Thursday, 4 February 2010

This Girl Is Doing It For Herself


One of the downfalls of being an aspiring author and blogger is that you constantly read interviews with other writers, but no one ever, ever, ever asks you to do one! And we at Strictly are just as guilty of this. Regardless of talent or experience, we have only ever invited published writers to answer our Quickfire Questions. I don’t know why – gifted yet unpublished authors have provided us with great guest blog posts.

So, you know what? Today I am going to interview myself. It’s very exciting for me, and I am going to relish it as it may be the one and only time I get asked! Yes, it’s rather self-indulgent, but I reckon I deserve it after all these years of sweat and tears.

So please, published, but especially unpublished writers out there – if you comment on this post, do choose one question and answer it for yourself; I would love to see some other responses.


Three famous authors, dead or alive, you would invite to dinner.
Enid Blyton, Stephanie Meyer, Sophie Kinsella

Email or phone?
Email – far less nerve-wracking.

Top three dream agents?
Anyone who likes my work will do – that’s how it seems sometimes. But, on a good day, when I’m feeling choosy? Ooh, difficult – so many lovely (in my experience), highly qualified agents out there. If pushed, Darley Anderson, Broo Doherty or the Ampersand Agency.

And publisher?
The Little Black Dress imprint. They sum up what my writing is about – fun, entertaining (I hope) and my novels always come in at under 80,000 words.

Favourite desktop snack?
Chocolate, of course! Although in a moment of madness, I recently agreed, with my family, to give it up (watch this space). So, instead, a glass of Soave and huge bowl of cheesy nibbles.

Favourite writing outfit?
Anything with an elasticated waist. I know, sexy NOT – but see previous response.

In the face of rejection…
Never give up. Get mad. Get high on caffeine. Get drunk. Just don’t stop writing, rewriting and submitting. Imagine yourself like an onion and each rejection letter is another layer of peel. By the time you're in double numbers, it takes a lot more to get through to, and wound, the core. And I should know, i've just had a full rejected. I'm still standing. Here's to the next one...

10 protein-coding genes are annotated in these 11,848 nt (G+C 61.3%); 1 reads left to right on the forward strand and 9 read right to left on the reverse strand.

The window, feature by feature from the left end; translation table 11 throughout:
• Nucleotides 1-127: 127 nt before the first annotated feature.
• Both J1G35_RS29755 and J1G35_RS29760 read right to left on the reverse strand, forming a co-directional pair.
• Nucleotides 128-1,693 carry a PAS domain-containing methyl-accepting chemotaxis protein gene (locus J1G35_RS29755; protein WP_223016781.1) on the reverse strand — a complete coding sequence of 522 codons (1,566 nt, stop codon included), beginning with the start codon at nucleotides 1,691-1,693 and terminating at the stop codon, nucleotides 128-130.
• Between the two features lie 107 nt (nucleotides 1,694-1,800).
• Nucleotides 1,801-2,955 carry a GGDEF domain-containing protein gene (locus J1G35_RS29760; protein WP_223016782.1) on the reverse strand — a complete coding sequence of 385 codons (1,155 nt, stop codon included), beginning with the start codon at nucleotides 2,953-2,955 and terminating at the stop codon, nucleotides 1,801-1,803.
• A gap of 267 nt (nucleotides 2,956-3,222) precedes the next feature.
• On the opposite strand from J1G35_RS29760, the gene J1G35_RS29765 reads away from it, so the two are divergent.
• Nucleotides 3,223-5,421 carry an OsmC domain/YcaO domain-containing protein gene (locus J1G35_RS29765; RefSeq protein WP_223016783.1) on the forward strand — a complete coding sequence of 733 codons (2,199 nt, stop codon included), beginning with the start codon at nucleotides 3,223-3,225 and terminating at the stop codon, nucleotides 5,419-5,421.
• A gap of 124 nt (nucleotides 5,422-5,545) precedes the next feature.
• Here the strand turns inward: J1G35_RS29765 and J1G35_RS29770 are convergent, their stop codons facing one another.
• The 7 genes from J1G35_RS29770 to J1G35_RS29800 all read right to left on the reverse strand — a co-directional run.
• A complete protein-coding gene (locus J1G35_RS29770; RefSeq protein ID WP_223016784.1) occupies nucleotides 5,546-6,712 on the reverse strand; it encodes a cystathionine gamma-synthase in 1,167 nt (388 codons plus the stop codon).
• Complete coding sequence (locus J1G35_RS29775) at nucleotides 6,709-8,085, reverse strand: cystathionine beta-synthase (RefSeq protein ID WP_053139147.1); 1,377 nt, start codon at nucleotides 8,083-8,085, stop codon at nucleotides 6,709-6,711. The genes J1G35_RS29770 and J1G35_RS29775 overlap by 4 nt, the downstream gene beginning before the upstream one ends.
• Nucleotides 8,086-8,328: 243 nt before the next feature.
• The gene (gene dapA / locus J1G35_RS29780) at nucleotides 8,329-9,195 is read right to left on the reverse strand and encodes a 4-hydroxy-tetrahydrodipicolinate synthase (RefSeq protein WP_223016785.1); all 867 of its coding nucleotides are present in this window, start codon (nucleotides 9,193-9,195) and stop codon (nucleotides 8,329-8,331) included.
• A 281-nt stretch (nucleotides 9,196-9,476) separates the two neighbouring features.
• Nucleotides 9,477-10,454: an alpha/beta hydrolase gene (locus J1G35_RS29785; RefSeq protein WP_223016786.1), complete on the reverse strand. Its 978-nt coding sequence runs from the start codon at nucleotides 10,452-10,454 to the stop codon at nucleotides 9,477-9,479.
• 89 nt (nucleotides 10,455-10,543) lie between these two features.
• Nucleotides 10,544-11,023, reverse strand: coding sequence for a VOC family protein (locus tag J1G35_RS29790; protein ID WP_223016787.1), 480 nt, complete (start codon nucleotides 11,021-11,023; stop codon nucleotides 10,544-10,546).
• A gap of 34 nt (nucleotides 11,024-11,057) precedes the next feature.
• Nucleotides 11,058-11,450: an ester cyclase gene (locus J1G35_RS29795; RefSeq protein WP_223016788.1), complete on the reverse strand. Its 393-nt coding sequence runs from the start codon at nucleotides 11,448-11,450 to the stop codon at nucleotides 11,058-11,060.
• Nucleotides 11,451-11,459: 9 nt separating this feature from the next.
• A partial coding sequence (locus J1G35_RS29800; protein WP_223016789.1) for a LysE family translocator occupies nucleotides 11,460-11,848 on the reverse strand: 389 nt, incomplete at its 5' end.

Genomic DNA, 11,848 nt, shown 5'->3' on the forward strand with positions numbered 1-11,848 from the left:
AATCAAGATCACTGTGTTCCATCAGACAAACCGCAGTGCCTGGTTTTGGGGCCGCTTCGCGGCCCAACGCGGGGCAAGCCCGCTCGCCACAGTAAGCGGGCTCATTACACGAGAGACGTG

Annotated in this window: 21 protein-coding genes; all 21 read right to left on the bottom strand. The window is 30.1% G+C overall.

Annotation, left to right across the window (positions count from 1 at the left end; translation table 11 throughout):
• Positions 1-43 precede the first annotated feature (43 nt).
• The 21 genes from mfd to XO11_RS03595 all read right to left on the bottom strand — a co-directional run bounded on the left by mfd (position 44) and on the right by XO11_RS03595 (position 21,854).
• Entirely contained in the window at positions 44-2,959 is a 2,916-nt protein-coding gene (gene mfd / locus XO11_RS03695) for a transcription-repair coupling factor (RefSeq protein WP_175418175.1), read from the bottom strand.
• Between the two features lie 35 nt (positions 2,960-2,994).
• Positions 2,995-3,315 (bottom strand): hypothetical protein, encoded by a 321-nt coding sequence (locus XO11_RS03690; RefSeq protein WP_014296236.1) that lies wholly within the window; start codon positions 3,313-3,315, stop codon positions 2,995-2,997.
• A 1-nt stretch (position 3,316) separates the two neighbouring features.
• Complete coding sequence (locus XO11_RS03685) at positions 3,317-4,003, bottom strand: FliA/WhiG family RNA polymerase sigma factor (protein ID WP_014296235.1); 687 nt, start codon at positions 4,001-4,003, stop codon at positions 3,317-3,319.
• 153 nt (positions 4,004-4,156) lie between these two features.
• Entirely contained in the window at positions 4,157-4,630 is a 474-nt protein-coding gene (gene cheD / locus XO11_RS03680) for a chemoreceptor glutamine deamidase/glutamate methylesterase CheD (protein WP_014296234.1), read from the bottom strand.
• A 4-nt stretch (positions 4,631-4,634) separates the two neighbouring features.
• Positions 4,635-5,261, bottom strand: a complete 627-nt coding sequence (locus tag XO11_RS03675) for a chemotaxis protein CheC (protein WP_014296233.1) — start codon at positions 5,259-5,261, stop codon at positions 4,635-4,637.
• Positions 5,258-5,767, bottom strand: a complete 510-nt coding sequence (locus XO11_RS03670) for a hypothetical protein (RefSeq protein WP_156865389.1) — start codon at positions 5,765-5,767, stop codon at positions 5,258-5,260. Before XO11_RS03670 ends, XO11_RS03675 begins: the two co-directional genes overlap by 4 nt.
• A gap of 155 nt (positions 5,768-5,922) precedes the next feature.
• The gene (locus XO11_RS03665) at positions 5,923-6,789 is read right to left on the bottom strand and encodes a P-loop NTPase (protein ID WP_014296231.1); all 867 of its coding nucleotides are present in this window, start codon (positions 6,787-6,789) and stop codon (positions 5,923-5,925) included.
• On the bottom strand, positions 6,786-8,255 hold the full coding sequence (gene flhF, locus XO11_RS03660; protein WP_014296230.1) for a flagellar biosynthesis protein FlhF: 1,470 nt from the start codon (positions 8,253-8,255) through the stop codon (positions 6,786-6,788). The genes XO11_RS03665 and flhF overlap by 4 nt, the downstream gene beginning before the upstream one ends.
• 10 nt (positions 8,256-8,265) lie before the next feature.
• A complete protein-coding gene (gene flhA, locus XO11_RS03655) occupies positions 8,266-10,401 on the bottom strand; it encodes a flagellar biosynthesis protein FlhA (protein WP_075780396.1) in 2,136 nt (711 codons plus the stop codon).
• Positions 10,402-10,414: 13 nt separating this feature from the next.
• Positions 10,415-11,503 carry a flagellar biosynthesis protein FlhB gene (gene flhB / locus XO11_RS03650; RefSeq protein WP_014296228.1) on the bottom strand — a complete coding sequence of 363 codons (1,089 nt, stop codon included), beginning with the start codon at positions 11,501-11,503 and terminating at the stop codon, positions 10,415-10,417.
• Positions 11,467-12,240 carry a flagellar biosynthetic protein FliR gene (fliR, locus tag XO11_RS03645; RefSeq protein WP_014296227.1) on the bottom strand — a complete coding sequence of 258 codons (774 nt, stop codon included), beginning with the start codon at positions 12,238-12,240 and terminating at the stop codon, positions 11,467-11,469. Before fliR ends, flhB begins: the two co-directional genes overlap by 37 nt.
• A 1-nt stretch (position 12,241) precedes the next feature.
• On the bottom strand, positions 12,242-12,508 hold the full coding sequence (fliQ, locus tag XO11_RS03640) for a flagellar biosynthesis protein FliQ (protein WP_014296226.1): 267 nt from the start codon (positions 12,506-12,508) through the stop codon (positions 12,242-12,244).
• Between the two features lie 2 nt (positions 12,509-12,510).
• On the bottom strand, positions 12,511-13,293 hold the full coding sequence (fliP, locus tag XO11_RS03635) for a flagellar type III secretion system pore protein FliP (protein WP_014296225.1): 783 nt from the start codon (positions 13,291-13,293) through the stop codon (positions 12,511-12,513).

My biggest technical tip would be…
Don’t be afraid. With my first novels I followed all sort of rules I thought were necessary to produce quality work. It was that bad at one point, I hardly dare write 'I’d' instead of 'I had'. Loosen up. Follow your gut. And then get some of it professionally edited to see what really matters and what doesn’t.

Hacker or Adder?
Hacker. To my disgust I always lose several thousand words on the edit.

If my favourite hobby wasn’t writing it would be…
Swimming. Although since my despairing hairdresser has forced me to don a cap in the pool, I might give it up. Yes, I’m still just about young enough for vanity to override good sense.

Epitaph?
She was what she was.

33 comments:

Roderic Vincent said...

She was what she was: an inspiration.

Samantha Tonge said...

Aw, thanks for brightening up my day, Rod.

CarolineG said...

Loved that.

Think we should all get this bit:
Never give up. Get mad. Get high on caffeine. Get drunk. Just don’t stop writing, rewriting and submitting.

...tattooed somewhere.

I continue to be envious of hackers though. Where do you find all those WORDS?

Diney said...